The Northwest: Places to Explore

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Carrick-on-Shannon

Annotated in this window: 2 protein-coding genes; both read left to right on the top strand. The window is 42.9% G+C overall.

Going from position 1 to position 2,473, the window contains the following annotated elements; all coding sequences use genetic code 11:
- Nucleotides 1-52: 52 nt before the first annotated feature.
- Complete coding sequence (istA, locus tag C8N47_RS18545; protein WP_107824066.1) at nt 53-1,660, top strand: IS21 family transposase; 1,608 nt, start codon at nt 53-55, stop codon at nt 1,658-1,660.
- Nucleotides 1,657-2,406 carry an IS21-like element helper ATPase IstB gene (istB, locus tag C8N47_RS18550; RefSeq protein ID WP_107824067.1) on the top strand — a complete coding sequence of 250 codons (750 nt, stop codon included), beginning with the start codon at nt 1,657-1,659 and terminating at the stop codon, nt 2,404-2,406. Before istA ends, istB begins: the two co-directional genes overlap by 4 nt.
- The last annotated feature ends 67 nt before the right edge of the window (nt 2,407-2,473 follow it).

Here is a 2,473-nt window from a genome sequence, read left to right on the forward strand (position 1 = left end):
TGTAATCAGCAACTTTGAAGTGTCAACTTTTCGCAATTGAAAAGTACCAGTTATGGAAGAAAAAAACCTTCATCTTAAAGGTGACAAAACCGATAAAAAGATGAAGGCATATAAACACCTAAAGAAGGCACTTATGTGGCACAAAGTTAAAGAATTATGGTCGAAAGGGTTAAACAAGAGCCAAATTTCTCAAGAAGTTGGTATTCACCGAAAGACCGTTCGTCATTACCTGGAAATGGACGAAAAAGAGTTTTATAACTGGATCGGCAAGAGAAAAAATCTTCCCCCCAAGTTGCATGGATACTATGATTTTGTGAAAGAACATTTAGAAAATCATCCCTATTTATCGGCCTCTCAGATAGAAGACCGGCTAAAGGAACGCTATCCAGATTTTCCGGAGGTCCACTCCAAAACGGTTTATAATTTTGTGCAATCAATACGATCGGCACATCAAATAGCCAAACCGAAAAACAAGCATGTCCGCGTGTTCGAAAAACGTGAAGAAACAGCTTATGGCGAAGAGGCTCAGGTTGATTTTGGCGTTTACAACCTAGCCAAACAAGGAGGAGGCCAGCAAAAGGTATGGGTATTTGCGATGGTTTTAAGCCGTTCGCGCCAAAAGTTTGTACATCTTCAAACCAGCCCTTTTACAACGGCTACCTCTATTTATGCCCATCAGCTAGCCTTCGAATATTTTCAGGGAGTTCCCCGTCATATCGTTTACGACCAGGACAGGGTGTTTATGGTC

Carrick-on-Shannon grew up around the river that still plays an important role in the town's newfound confidence. Its original Irish name, Cora Droma Rúisc, means "the stony ford of the ridge in the marsh." The prosperous town with a population of 3,500 that people visit today takes pride in its past and is full of architectural surprises. In the first decade of the 21st century many old buildings were given life again, in some cases being turned into cultural or arts centers, offices, or restaurants. Bistro bars and gastropubs, stylish hotels and delis, Internet cafés and boutiques sit cheek by jowl with contemporary restaurants. The town has lined up a program of events for 2013 to celebrate its 400th anniversary. In 1613 King James I granted the town a Royal Charter by which it became a Royal Borough with a corporation made up of a Provost, Burgesses, and Commonalty. It had the right to send two members to the Irish Parliament and continued to do so up to the Act of Union in 1800 when the Parliament voted away its own existence. Details of the 2013 events are on the website: www.carrickonshannon400.ie

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